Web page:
Heart disease is the No. 1 killer of women, particularly Black women, women of color and young women. And for actress and comedian Sherri Shepherd, this is no laughing matter.
"Diabetes and heart disease, strokes they all run in my family," Shepherd, 54, tells Yahoo Life. "And so getting control of our health has been number one priority for my family, for the Shepherds. I want to encourage women to go and get screenings, go and get your numbers."
The numbers Shepherd is talking about are your risk factors, which can include cholesterol, blood pressure, blood sugar and body mass index — and research shows that 90 percent of women face one or more, and that one in three women die of heart disease.
"When you ask women what her number one health threat is, many times she'll say breast cancer, just because of the awareness," New York City–based cardiologist Dr. Suzanne Steinbaum tells Yahoo Life. "And so I think that education is power [and] the more that women know, the more chance they['ll] being able to take care of themselves and advocate for themselves. When we know that something's wrong with us and a doctor will say, 'it's because you're stressed,' we have to be able to say, 'I know my risk. I think it's my heart. I want you to check my heart.'"
Shepherd adds that taking charge of her health is what made a huge difference for her.
"I started incorporating more fruits and vegetables. I started putting down the salt, cutting out that sugar. I'm three years sugar-free and it has made such a difference in my life. Also exercising. I started rollerskating and doing salsa dancing, jumping on the trampoline. I bought a bike for my birthday. I do pole dancing probably two to three times a week. Let me tell you something about pole dancing. It is abs, it is arms. It is, it is thighs. Try lifting a hundred something pounds on a pole, that's better than any weights," she says.
The mom of one explains that her new lifestyle has had effects that she had not been expecting, including improving her relationship with her son, 16-year-old Jeffrey and reversing her type-two diabetes.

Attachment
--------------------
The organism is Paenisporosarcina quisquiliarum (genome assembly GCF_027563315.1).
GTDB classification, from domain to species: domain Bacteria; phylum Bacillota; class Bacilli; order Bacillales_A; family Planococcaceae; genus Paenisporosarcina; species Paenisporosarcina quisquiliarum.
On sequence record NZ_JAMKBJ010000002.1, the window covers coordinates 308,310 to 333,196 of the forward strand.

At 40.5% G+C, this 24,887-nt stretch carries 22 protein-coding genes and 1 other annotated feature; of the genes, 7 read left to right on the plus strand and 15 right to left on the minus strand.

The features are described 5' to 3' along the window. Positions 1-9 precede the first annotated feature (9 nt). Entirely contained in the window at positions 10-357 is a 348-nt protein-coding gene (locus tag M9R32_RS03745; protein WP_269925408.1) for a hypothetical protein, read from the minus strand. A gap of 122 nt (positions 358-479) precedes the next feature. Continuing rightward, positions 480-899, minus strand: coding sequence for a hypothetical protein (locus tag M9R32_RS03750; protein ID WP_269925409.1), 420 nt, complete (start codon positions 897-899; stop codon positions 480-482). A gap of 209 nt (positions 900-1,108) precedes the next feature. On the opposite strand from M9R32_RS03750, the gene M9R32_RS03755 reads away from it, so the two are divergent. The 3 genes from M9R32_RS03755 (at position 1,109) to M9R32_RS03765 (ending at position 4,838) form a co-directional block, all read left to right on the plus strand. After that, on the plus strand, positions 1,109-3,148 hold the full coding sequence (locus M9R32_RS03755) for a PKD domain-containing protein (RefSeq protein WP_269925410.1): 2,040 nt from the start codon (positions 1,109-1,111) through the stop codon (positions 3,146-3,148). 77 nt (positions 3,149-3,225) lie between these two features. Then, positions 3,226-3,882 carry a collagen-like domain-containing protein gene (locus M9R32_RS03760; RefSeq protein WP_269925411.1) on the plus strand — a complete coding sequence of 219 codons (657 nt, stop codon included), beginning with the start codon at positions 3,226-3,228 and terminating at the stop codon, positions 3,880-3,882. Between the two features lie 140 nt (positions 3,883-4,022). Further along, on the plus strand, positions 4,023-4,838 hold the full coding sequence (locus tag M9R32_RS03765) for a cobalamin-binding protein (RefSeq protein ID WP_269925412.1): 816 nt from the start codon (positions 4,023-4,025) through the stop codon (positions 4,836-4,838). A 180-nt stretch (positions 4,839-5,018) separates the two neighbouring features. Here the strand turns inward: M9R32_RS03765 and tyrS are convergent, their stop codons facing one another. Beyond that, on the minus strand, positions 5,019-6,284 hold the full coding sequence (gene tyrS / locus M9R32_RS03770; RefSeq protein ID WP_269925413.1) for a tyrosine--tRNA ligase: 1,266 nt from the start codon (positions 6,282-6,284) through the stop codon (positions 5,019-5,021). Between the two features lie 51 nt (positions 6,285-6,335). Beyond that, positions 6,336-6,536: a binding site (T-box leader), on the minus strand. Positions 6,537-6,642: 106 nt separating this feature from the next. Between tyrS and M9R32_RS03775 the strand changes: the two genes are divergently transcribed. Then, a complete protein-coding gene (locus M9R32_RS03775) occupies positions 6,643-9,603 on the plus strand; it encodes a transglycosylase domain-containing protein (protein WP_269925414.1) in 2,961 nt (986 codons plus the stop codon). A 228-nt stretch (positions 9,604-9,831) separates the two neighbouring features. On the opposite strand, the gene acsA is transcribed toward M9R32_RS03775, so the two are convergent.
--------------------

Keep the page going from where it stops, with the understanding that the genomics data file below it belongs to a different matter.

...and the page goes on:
"When I went to the doctor, because I've been incorporating all of these health things in my life, she took my numbers and she said, 'you're not even diabetic anymore,'" she says. "So somewhere between rollerskating, pole dancing and salsa, I lost the diabetes. I lost the sugar. That's what we call it, the sugar."
Shepherd says that her own health journey inspired her to partner with the Go Red for Women awareness campaign of the American Heart Association, as she loves the fact that the organization seeks to inspire women to tend to their own needs.
"So many times, as women, we nurture and we give and we mother and we put ourselves last. We don't go to the doctor. We don't take care of ourselves and we go, 'We'll get around to it.' We can't! Because heart disease is the number one killer of us. When you take control of your health, then you can take care of others," she says.
Steinbaum echoes these sentiments, emphasizing the importance of self-love.
"Women just traditionally put themselves last, always compromising and always trying to take care of everyone else around them. If we don't have self-love [then] you don't have the bandwidth to even fit into the schedule," says the doctor. "And I also think women are very hard on themselves. They're never doing enough. They're always blaming themselves, [saying things like], 'I can't gain weight. I should exercise more. I should eat better.' There's always a thing we're so critical on [about] ourselves. And I think that if we don't have this piece of self-love, we won't make room to take care of ourselves and we're not kind to ourselves. And I think it's so important."
"Take charge, take the one step and go find out what your numbers are. The next step, incorporate more water. The next step, get moving, get some form of exercise in all of this is good for your heart. You won’t regret it. You really won’t," she urges.
Video produced by Stacy Jackman
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